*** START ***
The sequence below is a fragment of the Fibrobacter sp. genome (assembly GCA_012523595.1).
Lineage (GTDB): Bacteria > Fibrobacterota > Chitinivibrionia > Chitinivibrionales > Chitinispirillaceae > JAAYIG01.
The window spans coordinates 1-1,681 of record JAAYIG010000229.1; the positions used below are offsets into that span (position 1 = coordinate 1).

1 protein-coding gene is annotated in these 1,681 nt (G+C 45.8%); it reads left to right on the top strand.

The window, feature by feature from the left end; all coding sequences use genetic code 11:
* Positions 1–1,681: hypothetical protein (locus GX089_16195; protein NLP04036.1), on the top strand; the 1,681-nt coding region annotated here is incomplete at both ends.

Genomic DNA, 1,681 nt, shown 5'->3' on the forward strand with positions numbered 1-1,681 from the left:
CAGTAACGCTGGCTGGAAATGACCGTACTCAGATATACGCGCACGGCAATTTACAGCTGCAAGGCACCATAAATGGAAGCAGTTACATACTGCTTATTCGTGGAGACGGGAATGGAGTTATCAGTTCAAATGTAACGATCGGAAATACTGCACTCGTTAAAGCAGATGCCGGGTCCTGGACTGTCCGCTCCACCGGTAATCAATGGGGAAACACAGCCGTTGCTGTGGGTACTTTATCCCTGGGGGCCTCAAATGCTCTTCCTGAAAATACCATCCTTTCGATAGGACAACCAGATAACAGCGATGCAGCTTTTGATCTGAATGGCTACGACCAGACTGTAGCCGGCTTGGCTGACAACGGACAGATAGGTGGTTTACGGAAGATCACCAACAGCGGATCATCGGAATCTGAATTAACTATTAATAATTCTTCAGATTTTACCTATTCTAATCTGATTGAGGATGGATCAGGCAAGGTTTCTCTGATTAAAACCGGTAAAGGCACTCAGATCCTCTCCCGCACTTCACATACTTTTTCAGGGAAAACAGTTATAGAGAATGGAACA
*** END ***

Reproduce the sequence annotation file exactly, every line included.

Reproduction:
The sequence below is a fragment of the Fibrobacter sp. genome (assembly GCA_012523595.1).
Lineage (GTDB): Bacteria > Fibrobacterota > Chitinivibrionia > Chitinivibrionales > Chitinispirillaceae > JAAYIG01.
The window spans coordinates 1-1,681 of record JAAYIG010000229.1; the positions used below are offsets into that span (position 1 = coordinate 1).

1 protein-coding gene is annotated in these 1,681 nt (G+C 45.8%); it reads left to right on the top strand.

The window, feature by feature from the left end; all coding sequences use genetic code 11:
* Positions 1–1,681: hypothetical protein (locus GX089_16195; protein NLP04036.1), on the top strand; the 1,681-nt coding region annotated here is incomplete at both ends.

Genomic DNA, 1,681 nt, shown 5'->3' on the forward strand with positions numbered 1-1,681 from the left:
CAGTAACGCTGGCTGGAAATGACCGTACTCAGATATACGCGCACGGCAATTTACAGCTGCAAGGCACCATAAATGGAAGCAGTTACATACTGCTTATTCGTGGAGACGGGAATGGAGTTATCAGTTCAAATGTAACGATCGGAAATACTGCACTCGTTAAAGCAGATGCCGGGTCCTGGACTGTCCGCTCCACCGGTAATCAATGGGGAAACACAGCCGTTGCTGTGGGTACTTTATCCCTGGGGGCCTCAAATGCTCTTCCTGAAAATACCATCCTTTCGATAGGACAACCAGATAACAGCGATGCAGCTTTTGATCTGAATGGCTACGACCAGACTGTAGCCGGCTTGGCTGACAACGGACAGATAGGTGGTTTACGGAAGATCACCAACAGCGGATCATCGGAATCTGAATTAACTATTAATAATTCTTCAGATTTTACCTATTCTAATCTGATTGAGGATGGATCAGGCAAGGTTTCTCTGATTAAAACCGGTAAAGGCACTCAGATCCTCTCCCGCACTTCACATACTTTTTCAGGGAAAACAGTTATAGAGAATGGAACA